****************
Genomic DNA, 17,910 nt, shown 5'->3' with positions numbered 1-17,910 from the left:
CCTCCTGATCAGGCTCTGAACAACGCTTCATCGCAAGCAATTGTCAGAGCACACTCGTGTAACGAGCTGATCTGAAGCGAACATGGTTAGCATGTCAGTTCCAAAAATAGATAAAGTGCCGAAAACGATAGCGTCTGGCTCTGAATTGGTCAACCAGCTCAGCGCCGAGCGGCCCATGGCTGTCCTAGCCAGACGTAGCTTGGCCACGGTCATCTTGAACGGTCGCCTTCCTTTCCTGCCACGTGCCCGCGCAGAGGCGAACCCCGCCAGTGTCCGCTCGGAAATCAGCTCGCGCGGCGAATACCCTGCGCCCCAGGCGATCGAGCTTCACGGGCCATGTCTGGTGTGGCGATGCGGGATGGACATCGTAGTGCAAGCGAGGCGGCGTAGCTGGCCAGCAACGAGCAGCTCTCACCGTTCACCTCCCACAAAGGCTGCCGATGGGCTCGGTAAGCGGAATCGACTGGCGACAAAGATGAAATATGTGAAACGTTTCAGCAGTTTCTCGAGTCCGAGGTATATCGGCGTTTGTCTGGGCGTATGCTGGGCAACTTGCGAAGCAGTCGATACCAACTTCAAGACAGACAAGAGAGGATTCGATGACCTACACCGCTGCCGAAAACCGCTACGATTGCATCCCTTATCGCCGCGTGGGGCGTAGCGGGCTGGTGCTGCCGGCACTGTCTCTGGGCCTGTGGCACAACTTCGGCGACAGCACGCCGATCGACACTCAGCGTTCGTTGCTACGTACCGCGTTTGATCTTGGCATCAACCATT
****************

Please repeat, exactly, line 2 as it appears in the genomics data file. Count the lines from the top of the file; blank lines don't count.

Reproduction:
CCTCCTGATCAGGCTCTGAACAACGCTTCATCGCAAGCAATTGTCAGAGCACACTCGTGTAACGAGCTGATCTGAAGCGAACATGGTTAGCATGTCAGTTCCAAAAATAGATAAAGTGCCGAAAACGATAGCGTCTGGCTCTGAATTGGTCAACCAGCTCAGCGCCGAGCGGCCCATGGCTGTCCTAGCCAGACGTAGCTTGGCCACGGTCATCTTGAACGGTCGCCTTCCTTTCCTGCCACGTGCCCGCGCAGAGGCGAACCCCGCCAGTGTCCGCTCGGAAATCAGCTCGCGCGGCGAATACCCTGCGCCCCAGGCGATCGAGCTTCACGGGCCATGTCTGGTGTGGCGATGCGGGATGGACATCGTAGTGCAAGCGAGGCGGCGTAGCTGGCCAGCAACGAGCAGCTCTCACCGTTCACCTCCCACAAAGGCTGCCGATGGGCTCGGTAAGCGGAATCGACTGGCGACAAAGATGAAATATGTGAAACGTTTCAGCAGTTTCTCGAGTCCGAGGTATATCGGCGTTTGTCTGGGCGTATGCTGGGCAACTTGCGAAGCAGTCGATACCAACTTCAAGACAGACAAGAGAGGATTCGATGACCTACACCGCTGCCGAAAACCGCTACGATTGCATCCCTTATCGCCGCGTGGGGCGTAGCGGGCTGGTGCTGCCGGCACTGTCTCTGGGCCTGTGGCACAACTTCGGCGACAGCACGCCGATCGACACTCAGCGTTCGTTGCTACGTACCGCGTTTGATCTTGGCATCAACCATT